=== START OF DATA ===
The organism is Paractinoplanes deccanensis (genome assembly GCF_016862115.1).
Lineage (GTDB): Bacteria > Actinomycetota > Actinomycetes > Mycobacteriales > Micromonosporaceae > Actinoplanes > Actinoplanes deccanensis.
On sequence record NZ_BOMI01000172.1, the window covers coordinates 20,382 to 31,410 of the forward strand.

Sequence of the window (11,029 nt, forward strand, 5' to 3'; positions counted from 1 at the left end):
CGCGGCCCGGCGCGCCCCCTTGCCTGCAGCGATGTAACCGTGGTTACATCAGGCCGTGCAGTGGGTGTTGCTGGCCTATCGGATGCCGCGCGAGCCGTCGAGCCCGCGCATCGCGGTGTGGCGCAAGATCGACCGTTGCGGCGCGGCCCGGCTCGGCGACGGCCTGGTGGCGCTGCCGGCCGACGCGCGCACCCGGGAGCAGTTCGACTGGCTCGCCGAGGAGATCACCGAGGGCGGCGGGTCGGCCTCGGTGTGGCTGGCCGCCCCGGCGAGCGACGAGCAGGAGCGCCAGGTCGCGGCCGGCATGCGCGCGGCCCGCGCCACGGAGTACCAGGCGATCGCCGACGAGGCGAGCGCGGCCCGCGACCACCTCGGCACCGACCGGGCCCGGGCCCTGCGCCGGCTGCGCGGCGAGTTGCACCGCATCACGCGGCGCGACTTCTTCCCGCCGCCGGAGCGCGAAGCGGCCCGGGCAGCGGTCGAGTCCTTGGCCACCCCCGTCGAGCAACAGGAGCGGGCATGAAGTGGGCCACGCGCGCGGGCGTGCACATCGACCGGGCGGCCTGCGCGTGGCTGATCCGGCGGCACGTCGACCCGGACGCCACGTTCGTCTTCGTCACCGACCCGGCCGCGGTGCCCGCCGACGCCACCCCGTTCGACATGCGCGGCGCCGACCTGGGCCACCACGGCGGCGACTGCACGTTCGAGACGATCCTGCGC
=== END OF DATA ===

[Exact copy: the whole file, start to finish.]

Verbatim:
The organism is Paractinoplanes deccanensis (genome assembly GCF_016862115.1).
Lineage (GTDB): Bacteria > Actinomycetota > Actinomycetes > Mycobacteriales > Micromonosporaceae > Actinoplanes > Actinoplanes deccanensis.
On sequence record NZ_BOMI01000172.1, the window covers coordinates 20,382 to 31,410 of the forward strand.

Sequence of the window (11,029 nt, forward strand, 5' to 3'; positions counted from 1 at the left end):
CGCGGCCCGGCGCGCCCCCTTGCCTGCAGCGATGTAACCGTGGTTACATCAGGCCGTGCAGTGGGTGTTGCTGGCCTATCGGATGCCGCGCGAGCCGTCGAGCCCGCGCATCGCGGTGTGGCGCAAGATCGACCGTTGCGGCGCGGCCCGGCTCGGCGACGGCCTGGTGGCGCTGCCGGCCGACGCGCGCACCCGGGAGCAGTTCGACTGGCTCGCCGAGGAGATCACCGAGGGCGGCGGGTCGGCCTCGGTGTGGCTGGCCGCCCCGGCGAGCGACGAGCAGGAGCGCCAGGTCGCGGCCGGCATGCGCGCGGCCCGCGCCACGGAGTACCAGGCGATCGCCGACGAGGCGAGCGCGGCCCGCGACCACCTCGGCACCGACCGGGCCCGGGCCCTGCGCCGGCTGCGCGGCGAGTTGCACCGCATCACGCGGCGCGACTTCTTCCCGCCGCCGGAGCGCGAAGCGGCCCGGGCAGCGGTCGAGTCCTTGGCCACCCCCGTCGAGCAACAGGAGCGGGCATGAAGTGGGCCACGCGCGCGGGCGTGCACATCGACCGGGCGGCCTGCGCGTGGCTGATCCGGCGGCACGTCGACCCGGACGCCACGTTCGTCTTCGTCACCGACCCGGCCGCGGTGCCCGCCGACGCCACCCCGTTCGACATGCGCGGCGCCGACCTGGGCCACCACGGCGGCGACTGCACGTTCGAGACGATCCTGCGC